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Re^7: Parsing and translating Perl Regexes ( PPIx::Regexp::xplain ppixregexplain.pl _desc.pl )

by Anonymous Monk
on Nov 09, 2013 at 20:19 UTC ( #1061862=note: print w/ replies, xml ) Need Help??


in reply to Re^6: Parsing and translating Perl Regexes ( PPIx::Regexp::xplain ppixregexplain.pl _desc.pl )
in thread Parsing and translating Perl Regexes

Thanks for the clarification.

It was the intent that the actual modifiers in effect be propagated so that you actually know what is in effect at any point in the Regex. Whether I did it right is another question. Or whether I did it in an obscure way and then didn't document worth a hoot. At any rate, I think the knowledge that the token for the "f" in /(?i)foo/ is not case-sensitive should be available somewhere.

On the other hand, I am not sure how seriously I am going to take /foo/aad, since it does not compile (at least under 5.18.1). On the gripping hand, there are already representations of invalid code, so maybe the "d" could become an invalid token. The disgusting thing is that it looks like I actually programmed semantics for this case, and that's definitely wrong.

As for munging around with other peoples' name spaces, I believe it is generally frowned upon. But I have also done it when desperate. It appears you have a genuine need to attach extra functionality to the PPIx::Regex classes. And the strict O-O way requires you to subclass all however-many-there-are of them, and you STILL have to go through and rebless everything the parser spits out -- or I have to figure out how to make it use your classes as an option. The fact of the matter is that Perl does Aspect-Oriented programming right out of the box, so we may as well recognize the fact.

What I'm currently thinking about is reserving to myself all subroutine names that begin with ASCII a-w, plus all that begin with one or two underscores, plus all the all-uppercase ones like DESTROY (which I actually use), AUTOLOAD (which I don't (yet)) and so on. Anything else would be fair game. If you plan to release your code as a CPAN module, I might need to document what parts of the name space you are using (and therefore break your anonymity to some hopefully-minimal extent), in case someone else wants to try the same thing.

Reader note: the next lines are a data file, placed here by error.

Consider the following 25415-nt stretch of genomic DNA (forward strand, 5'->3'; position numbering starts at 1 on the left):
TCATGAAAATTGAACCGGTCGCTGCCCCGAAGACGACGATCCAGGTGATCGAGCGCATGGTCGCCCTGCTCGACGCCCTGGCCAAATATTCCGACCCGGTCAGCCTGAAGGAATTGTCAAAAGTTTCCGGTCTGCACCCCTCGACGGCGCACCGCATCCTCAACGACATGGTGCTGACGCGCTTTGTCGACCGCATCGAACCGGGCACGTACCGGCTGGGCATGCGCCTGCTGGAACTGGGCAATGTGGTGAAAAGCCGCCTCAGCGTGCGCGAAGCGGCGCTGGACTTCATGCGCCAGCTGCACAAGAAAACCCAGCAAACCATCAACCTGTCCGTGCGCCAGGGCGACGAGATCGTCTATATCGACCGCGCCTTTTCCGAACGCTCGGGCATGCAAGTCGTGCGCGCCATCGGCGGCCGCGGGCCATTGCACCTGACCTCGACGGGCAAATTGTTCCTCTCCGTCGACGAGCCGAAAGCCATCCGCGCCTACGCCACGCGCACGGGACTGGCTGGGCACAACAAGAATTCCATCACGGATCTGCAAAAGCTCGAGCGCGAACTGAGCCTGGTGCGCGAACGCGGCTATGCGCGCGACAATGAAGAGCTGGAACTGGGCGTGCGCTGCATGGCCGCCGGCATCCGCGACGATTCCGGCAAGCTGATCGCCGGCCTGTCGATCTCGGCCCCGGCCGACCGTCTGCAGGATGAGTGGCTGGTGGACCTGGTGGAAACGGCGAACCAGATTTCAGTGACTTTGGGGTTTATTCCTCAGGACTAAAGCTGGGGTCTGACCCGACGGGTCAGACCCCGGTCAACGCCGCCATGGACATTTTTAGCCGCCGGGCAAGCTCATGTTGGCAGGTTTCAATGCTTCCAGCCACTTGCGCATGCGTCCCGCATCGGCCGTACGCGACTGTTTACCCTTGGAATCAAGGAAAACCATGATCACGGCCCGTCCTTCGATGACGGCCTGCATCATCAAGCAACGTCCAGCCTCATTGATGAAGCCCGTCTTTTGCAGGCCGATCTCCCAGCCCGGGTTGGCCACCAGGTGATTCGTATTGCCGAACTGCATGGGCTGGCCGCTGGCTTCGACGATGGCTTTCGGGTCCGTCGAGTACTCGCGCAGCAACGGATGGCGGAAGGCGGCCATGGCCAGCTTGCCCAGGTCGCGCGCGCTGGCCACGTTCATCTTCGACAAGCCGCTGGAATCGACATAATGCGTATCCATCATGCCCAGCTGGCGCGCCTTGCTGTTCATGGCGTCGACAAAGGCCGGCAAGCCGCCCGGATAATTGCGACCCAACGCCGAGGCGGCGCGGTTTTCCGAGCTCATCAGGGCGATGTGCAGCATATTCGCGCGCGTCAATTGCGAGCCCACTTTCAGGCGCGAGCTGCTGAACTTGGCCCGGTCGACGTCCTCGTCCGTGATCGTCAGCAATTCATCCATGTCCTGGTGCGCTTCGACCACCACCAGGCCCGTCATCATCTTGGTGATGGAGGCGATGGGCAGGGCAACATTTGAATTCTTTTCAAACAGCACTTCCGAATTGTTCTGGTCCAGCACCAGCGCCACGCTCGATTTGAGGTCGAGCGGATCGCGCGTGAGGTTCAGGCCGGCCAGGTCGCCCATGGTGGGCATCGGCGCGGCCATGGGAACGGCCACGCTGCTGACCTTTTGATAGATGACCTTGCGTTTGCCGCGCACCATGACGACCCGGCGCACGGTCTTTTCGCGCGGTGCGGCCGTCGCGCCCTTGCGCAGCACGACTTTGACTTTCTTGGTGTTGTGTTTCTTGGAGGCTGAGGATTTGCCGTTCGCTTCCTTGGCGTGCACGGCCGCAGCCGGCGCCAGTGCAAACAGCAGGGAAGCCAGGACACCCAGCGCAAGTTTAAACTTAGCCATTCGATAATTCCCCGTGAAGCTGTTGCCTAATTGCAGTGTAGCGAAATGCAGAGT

Yes, I thought about having PPIx::Regexp actually explain what the tokens were, but I had no pressing need. The problem I was trying to solve was that I was helping out with Perl::Critic, and they were using a different regex parser, which was weird, unmaintained, and started throwing warnings about Perl 5.12 (or maybe 5.14).

Tom Wyant


Comment on Re^7: Parsing and translating Perl Regexes ( PPIx::Regexp::xplain ppixregexplain.pl _desc.pl )
Re^8: Parsing and translating Perl Regexes ( PPIx::Regexp::xplain ppixregexplain.pl _desc.pl )
by Anonymous Monk on Nov 11, 2013 at 00:51 UTC

    Status update:

    The "\g10" thing was an out-and-out bug, caused by blindly reblessing backreferences over and above the number of capture groups present. Only things of the form \10 should be so reblessed.

    The failure to recognize /foo/aia as equivalent to /foo/aai is also a bug.

    The thing with recognizing /foo/ad as /foo/d is more problematic, partly because my design goal was never to distinguish valid regexes from invalid ones, but only to parse valid ones "correctly". The practical problems are that I can't do anything about the error at the point I might detect it, since the code at that point needs to consider also stuff fed in from (e.g.) "use re '/x';". So for the moment nothing is going to be done about those.

    On the other hand, I have come up with a method on PPIx::Regexp::Element (i.e. inherited by all PPIx::Regexp objects) that will tell whether a given modifier is asserted. I'm sure there are all sorts of edge cases that I have not considered, but in "/(?-i:foo)/i" it correctly says /i is _not_ asserted on the "f".

    Unfortunately I am looking at a very busy week, and probably will not get anything published until very late in the week at the earliest.

    Tom Wyant

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